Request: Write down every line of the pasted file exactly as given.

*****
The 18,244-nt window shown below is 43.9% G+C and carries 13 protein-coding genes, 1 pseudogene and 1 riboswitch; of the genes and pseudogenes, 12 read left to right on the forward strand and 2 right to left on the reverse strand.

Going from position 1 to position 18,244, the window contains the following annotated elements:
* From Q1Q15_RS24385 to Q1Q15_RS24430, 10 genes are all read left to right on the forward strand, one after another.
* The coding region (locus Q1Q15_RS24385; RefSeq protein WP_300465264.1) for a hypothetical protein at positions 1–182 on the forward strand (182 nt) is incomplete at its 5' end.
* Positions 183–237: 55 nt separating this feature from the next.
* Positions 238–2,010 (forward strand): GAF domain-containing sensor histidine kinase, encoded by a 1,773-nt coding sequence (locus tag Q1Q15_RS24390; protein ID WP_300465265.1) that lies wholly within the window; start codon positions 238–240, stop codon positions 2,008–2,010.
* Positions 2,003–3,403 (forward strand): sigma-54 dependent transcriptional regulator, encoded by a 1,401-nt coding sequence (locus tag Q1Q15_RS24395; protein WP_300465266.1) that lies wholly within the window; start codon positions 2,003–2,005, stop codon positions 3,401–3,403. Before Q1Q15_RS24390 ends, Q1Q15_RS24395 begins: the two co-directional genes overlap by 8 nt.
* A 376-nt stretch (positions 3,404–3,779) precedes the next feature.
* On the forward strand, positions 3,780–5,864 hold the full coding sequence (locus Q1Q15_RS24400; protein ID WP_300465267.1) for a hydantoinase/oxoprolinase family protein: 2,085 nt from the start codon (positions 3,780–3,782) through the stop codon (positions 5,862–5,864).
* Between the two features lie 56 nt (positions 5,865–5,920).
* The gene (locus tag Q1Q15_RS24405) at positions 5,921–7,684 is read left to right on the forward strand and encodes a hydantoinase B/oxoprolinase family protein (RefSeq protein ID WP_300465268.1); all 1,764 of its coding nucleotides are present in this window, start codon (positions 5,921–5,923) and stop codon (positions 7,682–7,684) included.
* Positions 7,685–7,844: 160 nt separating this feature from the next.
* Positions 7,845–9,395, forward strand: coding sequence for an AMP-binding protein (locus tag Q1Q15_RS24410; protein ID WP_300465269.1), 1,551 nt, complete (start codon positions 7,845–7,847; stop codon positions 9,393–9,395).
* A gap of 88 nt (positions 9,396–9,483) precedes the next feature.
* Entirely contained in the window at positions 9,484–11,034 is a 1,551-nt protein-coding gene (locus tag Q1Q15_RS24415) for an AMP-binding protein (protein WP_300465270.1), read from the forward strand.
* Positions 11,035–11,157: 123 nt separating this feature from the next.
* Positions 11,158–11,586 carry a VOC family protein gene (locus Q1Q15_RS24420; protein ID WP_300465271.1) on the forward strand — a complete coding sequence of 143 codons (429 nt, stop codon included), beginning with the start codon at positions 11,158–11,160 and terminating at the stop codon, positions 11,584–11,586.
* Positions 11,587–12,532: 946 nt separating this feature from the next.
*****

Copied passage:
The 18,244-nt window shown below is 43.9% G+C and carries 13 protein-coding genes, 1 pseudogene and 1 riboswitch; of the genes and pseudogenes, 12 read left to right on the forward strand and 2 right to left on the reverse strand.

Going from position 1 to position 18,244, the window contains the following annotated elements:
* From Q1Q15_RS24385 to Q1Q15_RS24430, 10 genes are all read left to right on the forward strand, one after another.
* The coding region (locus Q1Q15_RS24385; RefSeq protein WP_300465264.1) for a hypothetical protein at positions 1–182 on the forward strand (182 nt) is incomplete at its 5' end.
* Positions 183–237: 55 nt separating this feature from the next.
* Positions 238–2,010 (forward strand): GAF domain-containing sensor histidine kinase, encoded by a 1,773-nt coding sequence (locus tag Q1Q15_RS24390; protein ID WP_300465265.1) that lies wholly within the window; start codon positions 238–240, stop codon positions 2,008–2,010.
* Positions 2,003–3,403 (forward strand): sigma-54 dependent transcriptional regulator, encoded by a 1,401-nt coding sequence (locus tag Q1Q15_RS24395; protein WP_300465266.1) that lies wholly within the window; start codon positions 2,003–2,005, stop codon positions 3,401–3,403. Before Q1Q15_RS24390 ends, Q1Q15_RS24395 begins: the two co-directional genes overlap by 8 nt.
* A 376-nt stretch (positions 3,404–3,779) precedes the next feature.
* On the forward strand, positions 3,780–5,864 hold the full coding sequence (locus Q1Q15_RS24400; protein ID WP_300465267.1) for a hydantoinase/oxoprolinase family protein: 2,085 nt from the start codon (positions 3,780–3,782) through the stop codon (positions 5,862–5,864).
* Between the two features lie 56 nt (positions 5,865–5,920).
* The gene (locus tag Q1Q15_RS24405) at positions 5,921–7,684 is read left to right on the forward strand and encodes a hydantoinase B/oxoprolinase family protein (RefSeq protein ID WP_300465268.1); all 1,764 of its coding nucleotides are present in this window, start codon (positions 5,921–5,923) and stop codon (positions 7,682–7,684) included.
* Positions 7,685–7,844: 160 nt separating this feature from the next.
* Positions 7,845–9,395, forward strand: coding sequence for an AMP-binding protein (locus tag Q1Q15_RS24410; protein ID WP_300465269.1), 1,551 nt, complete (start codon positions 7,845–7,847; stop codon positions 9,393–9,395).
* A gap of 88 nt (positions 9,396–9,483) precedes the next feature.
* Entirely contained in the window at positions 9,484–11,034 is a 1,551-nt protein-coding gene (locus tag Q1Q15_RS24415) for an AMP-binding protein (protein WP_300465270.1), read from the forward strand.
* Positions 11,035–11,157: 123 nt separating this feature from the next.
* Positions 11,158–11,586 carry a VOC family protein gene (locus Q1Q15_RS24420; protein ID WP_300465271.1) on the forward strand — a complete coding sequence of 143 codons (429 nt, stop codon included), beginning with the start codon at positions 11,158–11,160 and terminating at the stop codon, positions 11,584–11,586.
* Positions 11,587–12,532: 946 nt separating this feature from the next.